French Socialist Prime Minister Manuel Valls has bypassed parliament to force through labour reforms that have sparked four months of strikes and street protests.
“This country is too used to mass unemployment,” Valls told parliament as many members booed and several walked out of the chamber.
He said that a “coalition of immobility” had stymied the reforms, which aim at reducing unemployment by freeing up the job market – notably by making it easier for employers to hire and fire staff.
It was the second time the embattled government used the so-called 49-3 provision for this package of reforms, as it could not count on the votes of legislators on the Socialist Party’s left flank.
It used the same measure to force a package of economic reforms through parliament last year, also to prevent the rebel left flank of the party from sinking it.
The labour bill now continues on its bicameral shuttle.
It returns to the Senate before its definitive adoption by the lower house on July 22 – when Valls is expected to again resort to the 49-3 manoeuvre for the final step.
In the streets meanwhile, protesters staged their 12th show of opposition to the controversial package, seen as too pro-business and a threat to cherished workers’ rights.
However, the numbers were down from previous protests.
A Paris protest drew up to 7,500 people according to police and 45,000 according to the hardline CGT union.
Demonstrations peaked on March 31 at 390,000 people across the country, according to official figures, while the unions claim the figure was 1.2mn.
Unemployment in France stands at a stubborn 10% overall, but for young people the figure is closer to 25%.
MPs have 24 hours to decide whether to call a vote of no-confidence in Valls’ government, which the right-wing opposition has already ruled out.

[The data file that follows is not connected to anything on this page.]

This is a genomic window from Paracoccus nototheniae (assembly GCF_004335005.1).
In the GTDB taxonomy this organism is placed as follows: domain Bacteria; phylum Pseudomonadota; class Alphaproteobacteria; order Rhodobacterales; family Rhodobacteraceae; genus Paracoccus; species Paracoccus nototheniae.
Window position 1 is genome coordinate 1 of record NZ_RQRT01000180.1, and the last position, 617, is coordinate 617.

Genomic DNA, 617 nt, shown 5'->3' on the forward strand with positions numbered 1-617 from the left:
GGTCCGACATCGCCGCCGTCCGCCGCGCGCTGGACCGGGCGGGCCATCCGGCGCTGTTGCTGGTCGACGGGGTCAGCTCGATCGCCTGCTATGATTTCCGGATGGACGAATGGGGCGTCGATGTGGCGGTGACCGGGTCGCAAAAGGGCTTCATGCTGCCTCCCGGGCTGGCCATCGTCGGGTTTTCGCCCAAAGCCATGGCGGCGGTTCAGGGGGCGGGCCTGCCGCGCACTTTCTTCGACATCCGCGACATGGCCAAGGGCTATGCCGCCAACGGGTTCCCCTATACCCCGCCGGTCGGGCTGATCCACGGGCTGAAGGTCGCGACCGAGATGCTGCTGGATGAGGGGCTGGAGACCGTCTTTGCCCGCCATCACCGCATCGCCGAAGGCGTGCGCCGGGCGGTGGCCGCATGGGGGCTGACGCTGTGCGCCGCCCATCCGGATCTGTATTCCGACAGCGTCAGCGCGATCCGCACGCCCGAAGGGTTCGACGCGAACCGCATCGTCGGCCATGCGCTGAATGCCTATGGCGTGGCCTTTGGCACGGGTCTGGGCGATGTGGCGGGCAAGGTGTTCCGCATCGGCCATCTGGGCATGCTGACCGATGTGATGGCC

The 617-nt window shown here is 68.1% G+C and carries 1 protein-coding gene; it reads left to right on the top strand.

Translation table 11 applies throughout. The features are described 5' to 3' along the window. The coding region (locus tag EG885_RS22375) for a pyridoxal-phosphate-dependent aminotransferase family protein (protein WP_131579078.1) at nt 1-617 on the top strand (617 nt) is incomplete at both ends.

The government survived a vote of no-confidence by a comfortable margin over its use of the 49-3 clause in May.
Union- and student-backed demonstrations against the reforms began in early March, with some protests descending into violence.
The worst unrest was seen in Paris on June 14, just four days after the start of the Euro 2016 football championships in France, when around 40 people were hurt and dozens were arrested.
President Francois Hollande, who faces a re-election bid next April, had hoped for a signature reform to reverse his dire approval ratings.
But pressure from the street, as well as parliament’s back benches, caused the government to water down the proposals, which only angered bosses while failing to satisfy the unions.
The main sticking point has been a measure giving precedence to agreements negotiated between companies and their staff over deals reached with unions across entire industrial sectors – notably on working hours.
“Compromise was possible, it was even within reach,” said Christian Paul, head of the Socialist rebels.
Pierre Gattaz, the head of the employers’ federation MEDEF, said last week that he was “very disappointed” with the bill in its watered-down form, calling it a “monument of complexity, absolutely illegible” for small and medium-sized businesses.
“No one on the ground understands anything anymore and it’s a law that will be of absolutely no use for employment,” Gattaz said after meeting with Valls.
The prime minister said yesterday that more than 800 amendments had been added to the legislation after “a quality debate”.
Last week the right-dominated Senate approved a more business-friendly version of the legislation, but when the two houses fail to agree a text, as in this case, the National Assembly has the final say.
The Senate bill, passed by a vote of 185 to 156, would scrap the 35-hour work week and restore a cap on the amount employers would have to pay out when they lose labour disputes.
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